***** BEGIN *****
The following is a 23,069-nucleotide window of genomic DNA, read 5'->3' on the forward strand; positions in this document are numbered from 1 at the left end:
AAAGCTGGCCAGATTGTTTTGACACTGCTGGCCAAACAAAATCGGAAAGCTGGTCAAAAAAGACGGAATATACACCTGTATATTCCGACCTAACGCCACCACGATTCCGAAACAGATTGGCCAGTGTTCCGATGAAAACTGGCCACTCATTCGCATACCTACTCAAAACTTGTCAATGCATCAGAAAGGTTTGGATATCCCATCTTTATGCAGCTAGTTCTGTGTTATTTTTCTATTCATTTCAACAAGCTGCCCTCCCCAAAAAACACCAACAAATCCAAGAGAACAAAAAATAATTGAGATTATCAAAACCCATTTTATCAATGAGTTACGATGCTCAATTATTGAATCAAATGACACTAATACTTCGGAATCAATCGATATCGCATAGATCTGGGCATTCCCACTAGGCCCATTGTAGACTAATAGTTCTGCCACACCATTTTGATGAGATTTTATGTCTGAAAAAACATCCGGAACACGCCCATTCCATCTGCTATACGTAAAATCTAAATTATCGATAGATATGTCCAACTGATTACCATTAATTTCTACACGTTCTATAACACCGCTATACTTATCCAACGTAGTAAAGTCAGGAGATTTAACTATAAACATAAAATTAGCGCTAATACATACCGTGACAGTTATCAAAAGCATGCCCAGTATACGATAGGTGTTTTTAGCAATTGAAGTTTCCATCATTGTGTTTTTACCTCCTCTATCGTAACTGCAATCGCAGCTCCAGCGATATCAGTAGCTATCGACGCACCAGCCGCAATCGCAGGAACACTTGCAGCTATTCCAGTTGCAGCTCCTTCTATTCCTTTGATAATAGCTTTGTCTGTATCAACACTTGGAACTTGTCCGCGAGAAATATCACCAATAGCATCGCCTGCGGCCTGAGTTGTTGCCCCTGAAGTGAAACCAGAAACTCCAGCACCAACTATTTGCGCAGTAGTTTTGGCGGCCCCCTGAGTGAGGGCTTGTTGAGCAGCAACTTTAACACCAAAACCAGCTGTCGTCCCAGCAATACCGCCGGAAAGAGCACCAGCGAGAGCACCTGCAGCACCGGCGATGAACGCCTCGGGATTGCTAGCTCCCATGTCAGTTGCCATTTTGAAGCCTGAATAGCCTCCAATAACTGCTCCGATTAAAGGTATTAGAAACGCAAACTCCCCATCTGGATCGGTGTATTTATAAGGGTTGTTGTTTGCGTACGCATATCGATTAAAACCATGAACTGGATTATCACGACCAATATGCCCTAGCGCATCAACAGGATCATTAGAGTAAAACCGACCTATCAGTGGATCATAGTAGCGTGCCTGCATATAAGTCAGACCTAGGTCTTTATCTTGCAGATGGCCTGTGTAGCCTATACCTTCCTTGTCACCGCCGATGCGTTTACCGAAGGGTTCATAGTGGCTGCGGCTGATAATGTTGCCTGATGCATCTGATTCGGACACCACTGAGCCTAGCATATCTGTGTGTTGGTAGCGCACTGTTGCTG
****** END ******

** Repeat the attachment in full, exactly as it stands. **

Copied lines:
The following is a 23,069-nucleotide window of genomic DNA, read 5'->3' on the forward strand; positions in this document are numbered from 1 at the left end:
AAAGCTGGCCAGATTGTTTTGACACTGCTGGCCAAACAAAATCGGAAAGCTGGTCAAAAAAGACGGAATATACACCTGTATATTCCGACCTAACGCCACCACGATTCCGAAACAGATTGGCCAGTGTTCCGATGAAAACTGGCCACTCATTCGCATACCTACTCAAAACTTGTCAATGCATCAGAAAGGTTTGGATATCCCATCTTTATGCAGCTAGTTCTGTGTTATTTTTCTATTCATTTCAACAAGCTGCCCTCCCCAAAAAACACCAACAAATCCAAGAGAACAAAAAATAATTGAGATTATCAAAACCCATTTTATCAATGAGTTACGATGCTCAATTATTGAATCAAATGACACTAATACTTCGGAATCAATCGATATCGCATAGATCTGGGCATTCCCACTAGGCCCATTGTAGACTAATAGTTCTGCCACACCATTTTGATGAGATTTTATGTCTGAAAAAACATCCGGAACACGCCCATTCCATCTGCTATACGTAAAATCTAAATTATCGATAGATATGTCCAACTGATTACCATTAATTTCTACACGTTCTATAACACCGCTATACTTATCCAACGTAGTAAAGTCAGGAGATTTAACTATAAACATAAAATTAGCGCTAATACATACCGTGACAGTTATCAAAAGCATGCCCAGTATACGATAGGTGTTTTTAGCAATTGAAGTTTCCATCATTGTGTTTTTACCTCCTCTATCGTAACTGCAATCGCAGCTCCAGCGATATCAGTAGCTATCGACGCACCAGCCGCAATCGCAGGAACACTTGCAGCTATTCCAGTTGCAGCTCCTTCTATTCCTTTGATAATAGCTTTGTCTGTATCAACACTTGGAACTTGTCCGCGAGAAATATCACCAATAGCATCGCCTGCGGCCTGAGTTGTTGCCCCTGAAGTGAAACCAGAAACTCCAGCACCAACTATTTGCGCAGTAGTTTTGGCGGCCCCCTGAGTGAGGGCTTGTTGAGCAGCAACTTTAACACCAAAACCAGCTGTCGTCCCAGCAATACCGCCGGAAAGAGCACCAGCGAGAGCACCTGCAGCACCGGCGATGAACGCCTCGGGATTGCTAGCTCCCATGTCAGTTGCCATTTTGAAGCCTGAATAGCCTCCAATAACTGCTCCGATTAAAGGTATTAGAAACGCAAACTCCCCATCTGGATCGGTGTATTTATAAGGGTTGTTGTTTGCGTACGCATATCGATTAAAACCATGAACTGGATTATCACGACCAATATGCCCTAGCGCATCAACAGGATCATTAGAGTAAAACCGACCTATCAGTGGATCATAGTAGCGTGCCTGCATATAAGTCAGACCTAGGTCTTTATCTTGCAGATGGCCTGTGTAGCCTATACCTTCCTTGTCACCGCCGATGCGTTTACCGAAGGGTTCATAGTGGCTGCGGCTGATAATGTTGCCTGATGCATCTGATTCGGACACCACTGAGCCTAGCATATCTGTGTGTTGGTAGCGCACTGTTGCTG